Parents are delving deeper into likely outcomes for the big investment they are making in education. They are looking more closely at institutions, majors, extracurriculars, and internships and they way the impact their student’s value on the job market. Part of the new flexibility will be that students who want to spend a semester learning remotely at some point for whatever reason will be able to

6. Sample Colleges Online Before Matriculating.

If the academic outcomes of this fall are not dire, or even turn out to be acceptable, in the future students might sample colleges before deciding to fully jump in. We can imagine a time when high school seniors take or audit a college class or two to find out if they are a good fit for a school. It is a much better gauge than a one-day visit with a freshman who may not know anything about your intended area of study. 

7. Stay Closer to Home.

Going farther away from home has already lost some allure as the expense of travel compounds college costs and the risk of needing to get home quickly is still fresh in our minds. 

8. School Food Services.

School dining may be forever changed. Can any of us really foresee a time when everyone is digging into the salad bar at the same time? We will see more individually wrapped meals and fewer communal dining experiences.

9. Stay Home When Sick.

Hopefully, we have all learned to put a premium on health. Kids will stay home when they are sick and taking time off to get well will be acceptable.

10. Better Options for Kids Who are Stuck at Home.

There will be better schooling options for kids when injured or chronically ill. Kids will be able to log in remotely when they have the strength and interest to do so but are unable to be physically present. Likewise, students who may not respond well to the typical college environment (like high anxiety, or special needs) may be able to participate in at least part of the college experience from a safe environment.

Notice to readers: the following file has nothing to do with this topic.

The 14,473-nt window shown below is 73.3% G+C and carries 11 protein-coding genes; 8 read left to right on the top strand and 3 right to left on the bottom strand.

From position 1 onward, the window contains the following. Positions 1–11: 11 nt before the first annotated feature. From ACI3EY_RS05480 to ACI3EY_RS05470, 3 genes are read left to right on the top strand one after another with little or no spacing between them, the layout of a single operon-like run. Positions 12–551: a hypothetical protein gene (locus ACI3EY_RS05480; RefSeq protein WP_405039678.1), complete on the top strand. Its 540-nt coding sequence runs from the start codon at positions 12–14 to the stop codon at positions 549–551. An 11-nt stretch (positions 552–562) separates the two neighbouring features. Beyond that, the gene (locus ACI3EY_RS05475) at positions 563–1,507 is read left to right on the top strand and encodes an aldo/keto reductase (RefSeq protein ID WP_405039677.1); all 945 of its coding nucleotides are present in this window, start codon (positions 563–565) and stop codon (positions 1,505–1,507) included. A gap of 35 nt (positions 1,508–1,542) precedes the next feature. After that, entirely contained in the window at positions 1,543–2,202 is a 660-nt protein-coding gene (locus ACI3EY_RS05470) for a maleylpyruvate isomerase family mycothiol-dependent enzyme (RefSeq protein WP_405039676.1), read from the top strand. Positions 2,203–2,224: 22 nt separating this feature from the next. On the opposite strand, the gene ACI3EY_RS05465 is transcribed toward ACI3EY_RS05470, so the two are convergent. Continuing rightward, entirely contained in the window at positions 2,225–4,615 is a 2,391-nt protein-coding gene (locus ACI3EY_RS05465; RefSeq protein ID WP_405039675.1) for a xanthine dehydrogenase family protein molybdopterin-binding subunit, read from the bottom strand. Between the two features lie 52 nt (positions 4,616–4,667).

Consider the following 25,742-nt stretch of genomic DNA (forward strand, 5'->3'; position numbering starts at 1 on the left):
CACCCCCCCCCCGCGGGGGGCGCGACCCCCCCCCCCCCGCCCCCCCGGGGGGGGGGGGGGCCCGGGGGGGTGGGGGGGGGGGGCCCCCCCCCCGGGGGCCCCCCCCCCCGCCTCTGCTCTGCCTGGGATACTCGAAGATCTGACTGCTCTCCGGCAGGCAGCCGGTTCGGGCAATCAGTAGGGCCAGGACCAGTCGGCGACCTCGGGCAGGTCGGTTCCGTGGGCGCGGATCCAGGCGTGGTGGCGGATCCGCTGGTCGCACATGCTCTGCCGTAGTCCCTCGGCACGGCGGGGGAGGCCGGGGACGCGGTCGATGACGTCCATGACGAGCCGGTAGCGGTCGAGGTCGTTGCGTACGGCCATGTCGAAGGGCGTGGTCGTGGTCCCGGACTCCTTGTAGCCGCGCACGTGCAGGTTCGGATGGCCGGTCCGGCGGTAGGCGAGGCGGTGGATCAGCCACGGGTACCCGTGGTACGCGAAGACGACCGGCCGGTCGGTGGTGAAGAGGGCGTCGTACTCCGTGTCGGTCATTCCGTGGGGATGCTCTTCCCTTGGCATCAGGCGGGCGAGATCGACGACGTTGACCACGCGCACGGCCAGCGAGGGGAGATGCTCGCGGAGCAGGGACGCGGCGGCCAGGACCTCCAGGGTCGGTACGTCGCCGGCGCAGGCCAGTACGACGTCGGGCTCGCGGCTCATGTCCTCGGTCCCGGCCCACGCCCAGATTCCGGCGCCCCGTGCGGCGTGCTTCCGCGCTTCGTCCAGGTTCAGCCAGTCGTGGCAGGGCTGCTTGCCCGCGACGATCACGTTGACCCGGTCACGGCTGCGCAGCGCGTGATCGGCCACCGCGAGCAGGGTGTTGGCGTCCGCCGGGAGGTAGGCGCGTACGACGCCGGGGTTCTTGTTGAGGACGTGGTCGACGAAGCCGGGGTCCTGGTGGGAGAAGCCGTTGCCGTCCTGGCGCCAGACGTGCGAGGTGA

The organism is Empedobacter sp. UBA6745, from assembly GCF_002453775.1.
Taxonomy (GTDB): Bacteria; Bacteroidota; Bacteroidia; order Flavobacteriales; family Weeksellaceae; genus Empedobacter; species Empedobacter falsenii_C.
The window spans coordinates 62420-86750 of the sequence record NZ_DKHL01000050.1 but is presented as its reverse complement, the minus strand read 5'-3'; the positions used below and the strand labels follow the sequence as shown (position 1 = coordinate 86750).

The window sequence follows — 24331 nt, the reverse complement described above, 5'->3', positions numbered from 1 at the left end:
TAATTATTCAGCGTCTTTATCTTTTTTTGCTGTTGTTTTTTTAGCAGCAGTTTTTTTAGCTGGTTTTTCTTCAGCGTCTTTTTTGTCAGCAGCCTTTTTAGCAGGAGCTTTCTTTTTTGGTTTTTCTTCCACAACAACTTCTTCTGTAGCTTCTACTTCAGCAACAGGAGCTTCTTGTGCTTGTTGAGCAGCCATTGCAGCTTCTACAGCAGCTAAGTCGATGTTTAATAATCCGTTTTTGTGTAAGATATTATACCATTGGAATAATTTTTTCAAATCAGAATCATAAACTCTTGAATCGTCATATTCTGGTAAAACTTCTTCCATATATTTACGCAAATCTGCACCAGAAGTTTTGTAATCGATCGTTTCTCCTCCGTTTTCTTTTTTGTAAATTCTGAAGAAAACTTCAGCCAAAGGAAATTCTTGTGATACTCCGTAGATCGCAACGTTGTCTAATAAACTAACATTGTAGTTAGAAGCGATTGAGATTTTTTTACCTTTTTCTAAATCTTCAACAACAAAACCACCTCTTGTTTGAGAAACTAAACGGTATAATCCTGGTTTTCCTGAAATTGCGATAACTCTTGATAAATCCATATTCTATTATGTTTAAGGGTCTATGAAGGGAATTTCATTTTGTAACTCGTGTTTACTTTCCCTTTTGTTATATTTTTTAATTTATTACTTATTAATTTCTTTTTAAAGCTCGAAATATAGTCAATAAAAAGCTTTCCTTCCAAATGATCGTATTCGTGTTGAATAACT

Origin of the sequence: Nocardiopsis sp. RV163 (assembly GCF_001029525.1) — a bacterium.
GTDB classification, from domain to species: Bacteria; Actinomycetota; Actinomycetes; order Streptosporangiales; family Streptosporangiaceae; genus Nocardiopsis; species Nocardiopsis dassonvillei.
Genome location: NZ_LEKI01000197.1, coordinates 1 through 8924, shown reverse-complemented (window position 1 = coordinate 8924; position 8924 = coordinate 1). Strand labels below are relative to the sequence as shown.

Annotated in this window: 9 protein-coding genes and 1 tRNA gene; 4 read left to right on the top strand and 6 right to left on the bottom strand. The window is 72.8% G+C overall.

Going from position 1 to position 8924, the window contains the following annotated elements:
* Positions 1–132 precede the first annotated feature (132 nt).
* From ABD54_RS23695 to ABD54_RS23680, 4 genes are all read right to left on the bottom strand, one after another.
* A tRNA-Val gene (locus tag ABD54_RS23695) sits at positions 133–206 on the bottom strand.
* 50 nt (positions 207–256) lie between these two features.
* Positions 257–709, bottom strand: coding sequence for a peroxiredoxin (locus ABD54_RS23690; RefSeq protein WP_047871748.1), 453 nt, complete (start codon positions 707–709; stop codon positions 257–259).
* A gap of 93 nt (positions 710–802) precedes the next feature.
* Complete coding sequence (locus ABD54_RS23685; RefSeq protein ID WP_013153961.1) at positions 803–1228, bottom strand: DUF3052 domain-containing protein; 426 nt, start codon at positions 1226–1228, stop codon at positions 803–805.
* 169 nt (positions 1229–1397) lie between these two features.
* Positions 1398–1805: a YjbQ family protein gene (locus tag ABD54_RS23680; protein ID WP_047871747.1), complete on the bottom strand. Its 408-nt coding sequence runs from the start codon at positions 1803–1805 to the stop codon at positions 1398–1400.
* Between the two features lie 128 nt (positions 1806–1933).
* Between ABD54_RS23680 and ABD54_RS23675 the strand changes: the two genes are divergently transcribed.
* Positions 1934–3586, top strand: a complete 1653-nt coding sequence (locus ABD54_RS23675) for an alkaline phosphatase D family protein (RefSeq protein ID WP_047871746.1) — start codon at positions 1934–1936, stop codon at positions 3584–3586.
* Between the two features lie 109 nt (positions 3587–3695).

11. Move-in Day.

College move-in may be forever altered. Many of the parents we spoke to preferred the ability to make an appointment for move-in. There were fewer crowds and more parking and it’s actually better to have a time limit on what can sometimes be an agonizingly long move-in day.

Living with this virus is new for all of us and the only thing we know for certain is that on the other side of this things will be different. From what our parents tell us, there are some changes that are positive and will remain when the pandemic has passed.

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About Lisa Endlich Heffernan

Lisa (Endlich) Heffernan is the co-founder of Grown and Flown, the #1 site for parents of teens, college students and young adults, reaching millions of parents every month. Lisa is a New York Times bestselling author.
She started the Grown and Flown Parents Facebook Group and is co-author of Grown and Flown: How to Support Your Teen, Stay Close as a Family, and Raise Independent Adults (Flatiron Books) now in paperback.